Totals and trends will be available in Grafana.,

Recirculation Valve

A recirculation valve is installed on the hot water line to the main sink, and is super useful as it can send cold water back to the water tank so it is not wasted when waiting for the hot water to fill the hot water line. The recirculation valve is activated via a push button switch near the sink. The monitoring system is connected to this switch and ignores pump run time of recirculation operations.

Water Operations

The monitoring system is able to automatically detect when the fresh water tanks are filled or the gray water tank is emptied via the level sensors reporting a dramatic change in level. Internal counters are adjusted automatically.

Water Tank Calibration

We often wondered just how much water our tanks could hold. So one day we conducted and semi scientific exercise to measure the tank volumes and calibrate the water level sensors. This involved completely filling the water tanks, and then measuring the pump run time and the water level sensor reading with each 4 liters of water discharged. We confirmed that the main freshwater tank holds 165 liters, and that the water level sensor is only accurate between 10% and 75% full. The chart below shows this same information in a graphical form.

The sensor reading indicated with the orange line does not follow the water level based on measurement. This chart is for the main freshwater tank, but similar results can be seen on all three water level sensors.

To empty the tank, the pump ran for 1618 seconds. Actually, 1618 seconds was need to empty 157.85 liters of water, as the last 4 liters involved lots of air and the pump ran continuously as it tried to squeeze out the last of the water. Dividing 1618 seconds by 10.2 seconds per liter, gives a of result of 158.6 liters, which is quite accurate.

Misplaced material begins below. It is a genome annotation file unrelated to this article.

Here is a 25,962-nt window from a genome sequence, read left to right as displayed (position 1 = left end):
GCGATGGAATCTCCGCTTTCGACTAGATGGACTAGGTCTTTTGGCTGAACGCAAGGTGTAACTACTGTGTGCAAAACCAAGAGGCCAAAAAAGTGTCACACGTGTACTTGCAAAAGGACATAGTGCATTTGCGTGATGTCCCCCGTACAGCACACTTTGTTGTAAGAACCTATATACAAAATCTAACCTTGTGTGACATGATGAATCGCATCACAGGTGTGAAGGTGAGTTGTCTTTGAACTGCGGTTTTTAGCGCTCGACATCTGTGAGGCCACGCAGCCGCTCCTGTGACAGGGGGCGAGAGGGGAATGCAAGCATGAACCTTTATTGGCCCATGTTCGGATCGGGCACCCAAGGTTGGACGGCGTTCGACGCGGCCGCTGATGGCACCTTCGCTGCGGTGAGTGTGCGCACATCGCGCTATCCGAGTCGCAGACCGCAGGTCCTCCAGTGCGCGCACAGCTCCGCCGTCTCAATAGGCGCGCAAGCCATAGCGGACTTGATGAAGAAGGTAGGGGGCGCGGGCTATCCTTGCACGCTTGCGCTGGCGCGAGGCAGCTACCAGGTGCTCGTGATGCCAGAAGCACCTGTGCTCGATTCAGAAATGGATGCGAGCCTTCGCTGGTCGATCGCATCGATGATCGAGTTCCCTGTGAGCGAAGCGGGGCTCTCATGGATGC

Conclusion

The water level sensors provide a good indication of the water level, although it is good to know that the sensor readings are only valid in a certain range. The pump run hours is a much more accurate way to measure water consumption.

We created a small python script to increment a timer whenever the pump is running and the recirculation value is not being used. And a new value is sent every second.

Pump Run Time Code
from time import sleep
from widgetlords.pi_spi import *

import requests

init()
inputs = Mod8DI()

runSeconds = 0
lastRunSeconds = 0
digitalValue = inputs.read()

url = 'http://192.168.0.76:1880/pumpSeconds'

while True:
    digitalValue = inputs.read()
    if (digitalValue & 0x02) and not (digitalValue & 0x20):
         runSeconds = runSeconds + 0.1
         if runSeconds > (lastRunSeconds + 1):
               lastRunSeconds = runSeconds
               myobj = {'somekey': runSeconds}
               try:
                  x = requests.post(url, data = myobj)
               except requests.exceptions.RequestException as e:
                  print ("Error Connecting:",e)
    sleep (0.1)

The python script is executed with

$ nohup python3 -u sendPumpHours.py &

Note 1: It actually takes longer than 10.2 seconds to pump 1 liter of water, as the pump cycles on and off while the tap is fully open. The pump is rated to pump 8 liters per minute, but the actual measured flow-rate out of any of the taps is lower, and depends on the resistance (drag and throttles) in the system. For example, water from the drinking filter (with the tap wide open) flows at a rate of 1 liter every 43 seconds, and slower when the tap is only partially open. Water from the pump is absorbed by the accumulator and released when the pump is off, providing a steady flow at the tap. When using water from the secondary water tank, the pump rate changes from 10.2 seconds per liter to 14 seconds per liter.